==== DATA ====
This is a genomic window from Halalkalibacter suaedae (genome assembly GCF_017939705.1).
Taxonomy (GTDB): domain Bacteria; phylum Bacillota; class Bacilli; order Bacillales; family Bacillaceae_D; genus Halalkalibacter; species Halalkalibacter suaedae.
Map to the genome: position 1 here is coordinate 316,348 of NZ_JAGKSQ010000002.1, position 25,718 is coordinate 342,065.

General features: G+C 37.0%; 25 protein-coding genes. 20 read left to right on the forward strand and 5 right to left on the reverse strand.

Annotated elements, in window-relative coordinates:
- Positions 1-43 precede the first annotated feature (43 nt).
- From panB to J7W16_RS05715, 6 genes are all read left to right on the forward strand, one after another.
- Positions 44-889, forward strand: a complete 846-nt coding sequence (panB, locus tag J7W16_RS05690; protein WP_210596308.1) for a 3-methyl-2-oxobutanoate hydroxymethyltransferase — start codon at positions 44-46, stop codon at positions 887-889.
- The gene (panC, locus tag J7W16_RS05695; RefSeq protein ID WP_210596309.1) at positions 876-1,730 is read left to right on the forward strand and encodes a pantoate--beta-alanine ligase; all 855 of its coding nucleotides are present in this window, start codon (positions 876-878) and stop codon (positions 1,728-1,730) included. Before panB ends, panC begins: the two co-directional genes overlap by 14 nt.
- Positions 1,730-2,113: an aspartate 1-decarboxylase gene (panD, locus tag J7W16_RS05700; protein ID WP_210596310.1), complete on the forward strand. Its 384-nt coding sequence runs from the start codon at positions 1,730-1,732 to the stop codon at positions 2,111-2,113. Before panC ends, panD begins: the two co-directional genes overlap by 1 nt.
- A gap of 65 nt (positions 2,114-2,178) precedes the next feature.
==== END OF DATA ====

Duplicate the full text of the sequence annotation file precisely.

This is a genomic window from Halalkalibacter suaedae (genome assembly GCF_017939705.1).
Taxonomy (GTDB): domain Bacteria; phylum Bacillota; class Bacilli; order Bacillales; family Bacillaceae_D; genus Halalkalibacter; species Halalkalibacter suaedae.
Map to the genome: position 1 here is coordinate 316,348 of NZ_JAGKSQ010000002.1, position 25,718 is coordinate 342,065.

General features: G+C 37.0%; 25 protein-coding genes. 20 read left to right on the forward strand and 5 right to left on the reverse strand.

Annotated elements, in window-relative coordinates:
- Positions 1-43 precede the first annotated feature (43 nt).
- From panB to J7W16_RS05715, 6 genes are all read left to right on the forward strand, one after another.
- Positions 44-889, forward strand: a complete 846-nt coding sequence (panB, locus tag J7W16_RS05690; protein WP_210596308.1) for a 3-methyl-2-oxobutanoate hydroxymethyltransferase — start codon at positions 44-46, stop codon at positions 887-889.
- The gene (panC, locus tag J7W16_RS05695; RefSeq protein ID WP_210596309.1) at positions 876-1,730 is read left to right on the forward strand and encodes a pantoate--beta-alanine ligase; all 855 of its coding nucleotides are present in this window, start codon (positions 876-878) and stop codon (positions 1,728-1,730) included. Before panB ends, panC begins: the two co-directional genes overlap by 14 nt.
- Positions 1,730-2,113: an aspartate 1-decarboxylase gene (panD, locus tag J7W16_RS05700; protein ID WP_210596310.1), complete on the forward strand. Its 384-nt coding sequence runs from the start codon at positions 1,730-1,732 to the stop codon at positions 2,111-2,113. Before panC ends, panD begins: the two co-directional genes overlap by 1 nt.
- A gap of 65 nt (positions 2,114-2,178) precedes the next feature.